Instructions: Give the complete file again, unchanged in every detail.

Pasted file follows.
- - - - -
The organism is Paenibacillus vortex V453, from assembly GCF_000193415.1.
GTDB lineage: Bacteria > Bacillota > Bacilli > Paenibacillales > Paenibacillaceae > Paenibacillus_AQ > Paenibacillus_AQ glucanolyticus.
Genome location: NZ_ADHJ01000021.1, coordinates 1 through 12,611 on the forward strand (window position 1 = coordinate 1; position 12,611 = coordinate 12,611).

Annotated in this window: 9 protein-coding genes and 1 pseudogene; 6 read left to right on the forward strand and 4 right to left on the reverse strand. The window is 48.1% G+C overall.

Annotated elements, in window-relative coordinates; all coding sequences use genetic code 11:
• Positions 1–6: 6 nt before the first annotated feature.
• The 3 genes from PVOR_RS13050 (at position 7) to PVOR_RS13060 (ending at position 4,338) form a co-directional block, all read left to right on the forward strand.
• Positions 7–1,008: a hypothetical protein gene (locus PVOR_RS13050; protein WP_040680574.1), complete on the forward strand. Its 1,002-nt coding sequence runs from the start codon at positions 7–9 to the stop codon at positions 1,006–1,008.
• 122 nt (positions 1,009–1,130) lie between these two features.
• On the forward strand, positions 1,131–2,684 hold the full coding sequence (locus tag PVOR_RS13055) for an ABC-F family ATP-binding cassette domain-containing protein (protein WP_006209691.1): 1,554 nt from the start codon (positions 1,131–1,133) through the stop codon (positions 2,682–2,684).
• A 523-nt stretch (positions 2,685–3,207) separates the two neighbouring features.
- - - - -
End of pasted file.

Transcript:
The organism is Paenibacillus vortex V453, from assembly GCF_000193415.1.
GTDB lineage: Bacteria > Bacillota > Bacilli > Paenibacillales > Paenibacillaceae > Paenibacillus_AQ > Paenibacillus_AQ glucanolyticus.
Genome location: NZ_ADHJ01000021.1, coordinates 1 through 12,611 on the forward strand (window position 1 = coordinate 1; position 12,611 = coordinate 12,611).

Annotated in this window: 9 protein-coding genes and 1 pseudogene; 6 read left to right on the forward strand and 4 right to left on the reverse strand. The window is 48.1% G+C overall.

Annotated elements, in window-relative coordinates; all coding sequences use genetic code 11:
• Positions 1–6: 6 nt before the first annotated feature.
• The 3 genes from PVOR_RS13050 (at position 7) to PVOR_RS13060 (ending at position 4,338) form a co-directional block, all read left to right on the forward strand.
• Positions 7–1,008: a hypothetical protein gene (locus PVOR_RS13050; protein WP_040680574.1), complete on the forward strand. Its 1,002-nt coding sequence runs from the start codon at positions 7–9 to the stop codon at positions 1,006–1,008.
• 122 nt (positions 1,009–1,130) lie between these two features.
• On the forward strand, positions 1,131–2,684 hold the full coding sequence (locus tag PVOR_RS13055) for an ABC-F family ATP-binding cassette domain-containing protein (protein WP_006209691.1): 1,554 nt from the start codon (positions 1,131–1,133) through the stop codon (positions 2,682–2,684).
• A 523-nt stretch (positions 2,685–3,207) separates the two neighbouring features.